Mr. Hooper's Last episode

hooperfan

Well-Known Member
Joined
Oct 9, 2014
Messages
340
Reaction score
439
His death certainly got coverage in December of '82, but I don't think too many of the young viewers were aware of that fact at the time.
 

dvakman

Well-Known Member
Joined
Aug 7, 2002
Messages
111
Reaction score
48
I was certainly unaware going into 1983, even though I would have been one of the older regular viewers by that time. I kept wondering why he hadn't turned up in a while, but the possibility that the actor playing Hooper was ill or had died wouldn't have occurred to me. I mean, Sesame Street without Mr. Hooper was unimaginable. By the time the death episode aired, I had been going to school every day and was no longer a regular viewer. So I suppose I was from the last generation of kids who still thought of Hooper in the present tense throughout their viewing years, even though he was noticeably showing up less and less toward the end.
 
Last edited:

YellowYahooey

Well-Known Member
Joined
Mar 16, 2019
Messages
775
Reaction score
150
I never saw the death of Mr. Hooper episode in the original November 1983 airings, nor the May 1984 rebroadcasts, due to being at school. I never knew about Hooper's death until I discovered it on a trivia question in Trivial Pursuit in the mid-1980s (1985 or 1986, likely).

I even know the exact wording of the trivia question: "Whose death, in November 1983, made Big Bird very sad?"
 

YellowYahooey

Well-Known Member
Joined
Mar 16, 2019
Messages
775
Reaction score
150
And I have to admit, the absence of an iconic character like Mr. Hooper for an extended period (without awareness of his death), in addition to other factors, led to my loss of interest in "Sesame Street" in 1985.
 

Gordon Matt

Well-Known Member
Joined
Jul 29, 2014
Messages
101
Reaction score
70
I certainly remember seeing Will Lee's (and later Northern Calloway's) obituaries in the newspaper at the time they occurred. By 1982 I was in high school and I had not "regularly" watched Sesame Street in several years, although I would tune in for a moment here and there sometimes and check it out. I do remember tuning in after his passing and still seeing Mr. Hooper in the store, but I couldn't tell you an exact date.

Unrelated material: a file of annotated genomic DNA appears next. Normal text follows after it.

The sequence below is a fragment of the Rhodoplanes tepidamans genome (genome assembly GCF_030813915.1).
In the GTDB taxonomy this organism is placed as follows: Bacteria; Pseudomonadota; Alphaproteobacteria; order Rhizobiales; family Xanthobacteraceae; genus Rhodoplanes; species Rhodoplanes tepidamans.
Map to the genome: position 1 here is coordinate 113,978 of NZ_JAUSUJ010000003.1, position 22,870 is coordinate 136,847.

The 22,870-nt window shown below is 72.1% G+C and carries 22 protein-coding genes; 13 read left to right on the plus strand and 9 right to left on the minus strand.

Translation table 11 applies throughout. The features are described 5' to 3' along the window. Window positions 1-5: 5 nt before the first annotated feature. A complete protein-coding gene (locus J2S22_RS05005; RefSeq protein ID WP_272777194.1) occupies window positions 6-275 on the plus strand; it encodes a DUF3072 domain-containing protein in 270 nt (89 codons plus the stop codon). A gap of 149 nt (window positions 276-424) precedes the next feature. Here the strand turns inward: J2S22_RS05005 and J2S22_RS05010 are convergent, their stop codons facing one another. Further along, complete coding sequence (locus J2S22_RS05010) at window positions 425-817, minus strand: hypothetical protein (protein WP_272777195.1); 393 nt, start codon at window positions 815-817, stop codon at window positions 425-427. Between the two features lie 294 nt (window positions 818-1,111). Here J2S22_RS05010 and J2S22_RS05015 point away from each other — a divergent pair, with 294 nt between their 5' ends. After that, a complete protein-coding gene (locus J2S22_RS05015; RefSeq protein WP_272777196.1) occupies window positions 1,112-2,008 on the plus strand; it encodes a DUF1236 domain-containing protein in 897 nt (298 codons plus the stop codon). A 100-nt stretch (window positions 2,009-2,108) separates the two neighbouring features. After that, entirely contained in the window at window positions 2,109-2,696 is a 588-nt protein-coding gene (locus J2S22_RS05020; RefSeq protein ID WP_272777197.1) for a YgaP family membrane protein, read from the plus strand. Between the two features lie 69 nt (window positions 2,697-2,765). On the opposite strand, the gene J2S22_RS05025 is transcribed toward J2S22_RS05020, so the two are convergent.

Oddly, one of the days I did tune in for a moment (this was a few years later) was when Big Bird was telling a kid who'd never met Mr. Hooper about him. He'd tell a story and ask the kid "do you remember him now?" and the kid explained that no, he can't "remember" him per se because he never knew him, but at least now he knows a little about him. This ended up being part of the Sesame Street Unpaved series.

After Will Lee passed away, I remember reading about how they were going to acknowledge his death on the show and I thought it was odd since it was almost a year after his actual passing. But at the time, I didn't understand how the production cycles worked and it didn't occur to me that there was a big backlog of taped episodes already in the can, and then they would go into reruns.

I meant to tune in that day but ultimately I forgot, so I never saw #1839 until Noggin ran it years later.
 
Last edited:

dvakman

Well-Known Member
Joined
Aug 7, 2002
Messages
111
Reaction score
48
The nice thing is, if you ever get the chance to view episode 1790 at the library of congress or wherever, the last Hooper scene is actually hilarious. It's vintage Mr. Hooper and doesn't really leave you feeling sad at all.
 

Gordon Matt

Well-Known Member
Joined
Jul 29, 2014
Messages
101
Reaction score
70
The nice thing is, if you ever get the chance to view episode 1790 at the library of congress or wherever, the last Hooper scene is actually hilarious. It's vintage Mr. Hooper and doesn't really leave you feeling sad at all.
So there were nine straight weeks of shows without Mr. Hooper? Did he at least appear in any inserts? That just seems like a long time to (for lack of a better word) "dance around it," but I guess you gotta do what you gotta do.

EDIT: Wow -- I just went to the Muppet Wikia page for #1790. That screen grab for the first scene at the top of the show -- that IS the scene I tuned into when I went to "look in" on the show after his death. What are the odds?
 

dvakman

Well-Known Member
Joined
Aug 7, 2002
Messages
111
Reaction score
48
So there were nine straight weeks of shows without Mr. Hooper? Did he at least appear in any inserts? That just seems like a long time to (for lack of a better word) "dance around it," but I guess you gotta do what you gotta do.
He was probably still appearing in inserts throughout season 14. But from a production standpoint, the writers would require several months at the very least to decide how to handle the delicate situation and then execute the plan. As we all know, episode 1839 was thoroughly researched and meticulously crafted.
 

hooperfan

Well-Known Member
Joined
Oct 9, 2014
Messages
340
Reaction score
439
He was probably still appearing in inserts throughout season 14. But from a production standpoint, the writers would require several months at the very least to decide how to handle the delicate situation and then execute the plan. As we all know, episode 1839 was thoroughly researched and meticulously crafted.
After 1790, he would not be seen again,not counting the summer repeats.
 

Muppet Master

Well-Known Member
Joined
Jan 14, 2014
Messages
2,767
Reaction score
1,575
You know, with the way Sesame Street is built, they could have easily made it so that characters like Hooper and David still appeared for years after their death. They could have just added in old inserts every now and then to make it seem like they were still around. Props to them for actually addressing Hooper's passing though. I know there's no way they could have addressed David's but it's nice that at least they named Elmo's stuffed animal after him.
 
Top